Written By Hans Anthony, originally in Bahasa Indonesia
“Problems are a sign of life.” How true. As long as we’re alive, problems are inevitable, aren’t they? The only time we no longer have to face them is when we’re no longer alive.
The problem with problems is that they often shift our focus from what’s important, and weary us in the process. Life becomes a mess. We feel stuck. We get stressed. How do we get out? Based on my own experience dealing with stress, here are five things I encourage you to do.
Sounds clichéd? As Christians, we know that prayer is a channel for us to communicate with God. When problems set in and stress hits, we are reminded to pray and ask God for His help. But do we actually practise this in reality? More often than not, we try to find our own way out, or look to others to solve our problems.
I remember a stressful situation I faced in 2012. My company had to pay around 100 million Indonesian Rupiah because I miscalculated the tax for imported goods. Logically, the bigger your problem, the quicker you run to God, isn’t it? Yet, I wasted days stressing over it, trying to find my own solution, only to realize that I had no way out.
We know the Bible teaches us to cast all our cares on God, the One who has power to take care of us (Psalm 55:22). It also tells us not to worry, but in every situation, to present our requests to God (Philippians 4:6). But perhaps, we are not really convinced that He cares. There are so many problems in this world and so many people who present their requests. Will God bother to listen to mine? And even if He cares, what solution can He provide? It seems that there are better things to do than just pray.
So God had to give me a huge problem to bring me to my knees. I desperately acknowledged my limitation and asked God to enable me to think clearly and find a solution. When I did that, it felt like a heavy burden was lifted from my head. It is true that when we surrender to Him, He replaces our frustration with His peace which transcends all understanding (Philippians 4:7). My problem is still there, but I am not caught up with stress anymore, knowing that I am not all alone facing the problem.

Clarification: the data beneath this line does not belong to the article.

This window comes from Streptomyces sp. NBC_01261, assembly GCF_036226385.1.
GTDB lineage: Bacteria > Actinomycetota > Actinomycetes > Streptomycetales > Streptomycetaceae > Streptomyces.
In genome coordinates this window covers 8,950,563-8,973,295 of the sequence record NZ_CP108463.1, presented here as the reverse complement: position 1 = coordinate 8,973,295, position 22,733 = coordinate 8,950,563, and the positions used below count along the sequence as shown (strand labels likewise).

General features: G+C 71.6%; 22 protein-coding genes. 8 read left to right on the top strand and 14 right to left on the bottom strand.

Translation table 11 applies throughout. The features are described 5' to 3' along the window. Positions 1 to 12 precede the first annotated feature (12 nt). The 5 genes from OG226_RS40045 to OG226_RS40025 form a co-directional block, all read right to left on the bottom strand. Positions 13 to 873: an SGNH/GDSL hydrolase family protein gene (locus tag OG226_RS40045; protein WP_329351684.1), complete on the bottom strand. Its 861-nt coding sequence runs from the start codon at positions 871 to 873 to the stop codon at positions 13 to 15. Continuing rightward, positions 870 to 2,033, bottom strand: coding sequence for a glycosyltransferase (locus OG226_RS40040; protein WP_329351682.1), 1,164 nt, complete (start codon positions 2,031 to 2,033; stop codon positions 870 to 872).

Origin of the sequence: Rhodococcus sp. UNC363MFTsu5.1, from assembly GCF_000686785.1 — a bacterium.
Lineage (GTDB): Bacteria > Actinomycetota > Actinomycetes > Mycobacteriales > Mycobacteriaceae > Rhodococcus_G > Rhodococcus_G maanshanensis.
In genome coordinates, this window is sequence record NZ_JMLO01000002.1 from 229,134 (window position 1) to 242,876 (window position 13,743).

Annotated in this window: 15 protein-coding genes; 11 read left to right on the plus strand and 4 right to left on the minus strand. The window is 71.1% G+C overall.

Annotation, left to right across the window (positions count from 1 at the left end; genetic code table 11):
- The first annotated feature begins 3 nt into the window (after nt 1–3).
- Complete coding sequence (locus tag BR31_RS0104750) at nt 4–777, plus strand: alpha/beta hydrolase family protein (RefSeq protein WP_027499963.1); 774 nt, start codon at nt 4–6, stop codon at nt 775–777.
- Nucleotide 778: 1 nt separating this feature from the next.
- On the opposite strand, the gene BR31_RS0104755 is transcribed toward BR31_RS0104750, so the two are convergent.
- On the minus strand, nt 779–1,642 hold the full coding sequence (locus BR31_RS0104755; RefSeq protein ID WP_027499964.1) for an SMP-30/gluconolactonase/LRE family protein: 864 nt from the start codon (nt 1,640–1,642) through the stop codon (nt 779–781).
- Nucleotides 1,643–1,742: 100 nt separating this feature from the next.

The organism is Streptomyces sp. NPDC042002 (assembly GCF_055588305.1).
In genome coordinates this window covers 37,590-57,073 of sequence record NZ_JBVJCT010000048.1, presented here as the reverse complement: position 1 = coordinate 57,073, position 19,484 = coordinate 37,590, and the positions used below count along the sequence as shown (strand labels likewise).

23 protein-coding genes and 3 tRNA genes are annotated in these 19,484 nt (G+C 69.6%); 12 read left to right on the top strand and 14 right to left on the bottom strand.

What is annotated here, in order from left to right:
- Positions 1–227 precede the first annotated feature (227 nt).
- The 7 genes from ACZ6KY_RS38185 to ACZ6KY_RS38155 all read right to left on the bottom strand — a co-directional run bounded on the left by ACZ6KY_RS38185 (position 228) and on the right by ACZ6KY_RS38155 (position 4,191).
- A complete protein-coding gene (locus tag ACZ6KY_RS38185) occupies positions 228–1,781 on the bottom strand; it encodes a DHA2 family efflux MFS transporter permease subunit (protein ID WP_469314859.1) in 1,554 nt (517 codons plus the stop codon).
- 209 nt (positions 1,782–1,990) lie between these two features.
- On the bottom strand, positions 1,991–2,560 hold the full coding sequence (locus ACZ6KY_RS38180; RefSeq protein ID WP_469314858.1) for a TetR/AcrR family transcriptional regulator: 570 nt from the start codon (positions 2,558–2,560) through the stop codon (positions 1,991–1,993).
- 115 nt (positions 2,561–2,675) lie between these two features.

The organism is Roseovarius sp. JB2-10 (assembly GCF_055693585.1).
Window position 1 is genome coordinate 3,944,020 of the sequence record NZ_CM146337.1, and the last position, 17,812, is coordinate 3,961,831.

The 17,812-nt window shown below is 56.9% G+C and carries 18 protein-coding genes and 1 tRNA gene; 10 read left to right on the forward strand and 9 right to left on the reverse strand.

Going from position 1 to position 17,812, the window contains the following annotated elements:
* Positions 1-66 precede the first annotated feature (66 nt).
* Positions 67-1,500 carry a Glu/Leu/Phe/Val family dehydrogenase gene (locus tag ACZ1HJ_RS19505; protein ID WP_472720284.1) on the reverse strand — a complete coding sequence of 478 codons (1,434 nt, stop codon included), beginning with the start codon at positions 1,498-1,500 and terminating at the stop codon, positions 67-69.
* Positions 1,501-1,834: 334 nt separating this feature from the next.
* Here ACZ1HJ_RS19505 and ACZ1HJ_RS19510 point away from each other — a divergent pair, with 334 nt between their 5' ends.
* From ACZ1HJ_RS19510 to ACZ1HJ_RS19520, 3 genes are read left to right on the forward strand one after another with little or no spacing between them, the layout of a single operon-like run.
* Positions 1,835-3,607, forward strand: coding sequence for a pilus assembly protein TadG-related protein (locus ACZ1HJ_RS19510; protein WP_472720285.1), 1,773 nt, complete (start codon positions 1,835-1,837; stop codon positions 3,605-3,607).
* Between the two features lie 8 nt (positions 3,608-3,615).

2. Be among godly company
Who we are with affects how we cope with our problems. If we’re surrounded by optimistic people, problems are likely to seem less daunting. But if we are around pessimists, we might end up discouraged and disillusioned.
I am thankful that I have godly friends whom I can speak to during my stressful days. While they are not “experts” who can fully understand and diagnose my problem, they give me a lot of encouragement and uphold me in their prayers. When I share with them the stress I’m going through, I start to see my situation in a different light. And my stress level decreases significantly.
To fight stress, look for a community that seeks to build up its members. Be among those who love God and desire to grow like Christ. That way, we can bear each other’s burdens and uphold each other (Ecclesiastes 4:9-10; Proverbs 18:24).
3. Give thanks
You may be familiar with this quote: “Do not tell God how big your problem is, but tell your problem how big your God is”. When we focus merely on our problems, we are likely to feel stressed and overwhelmed.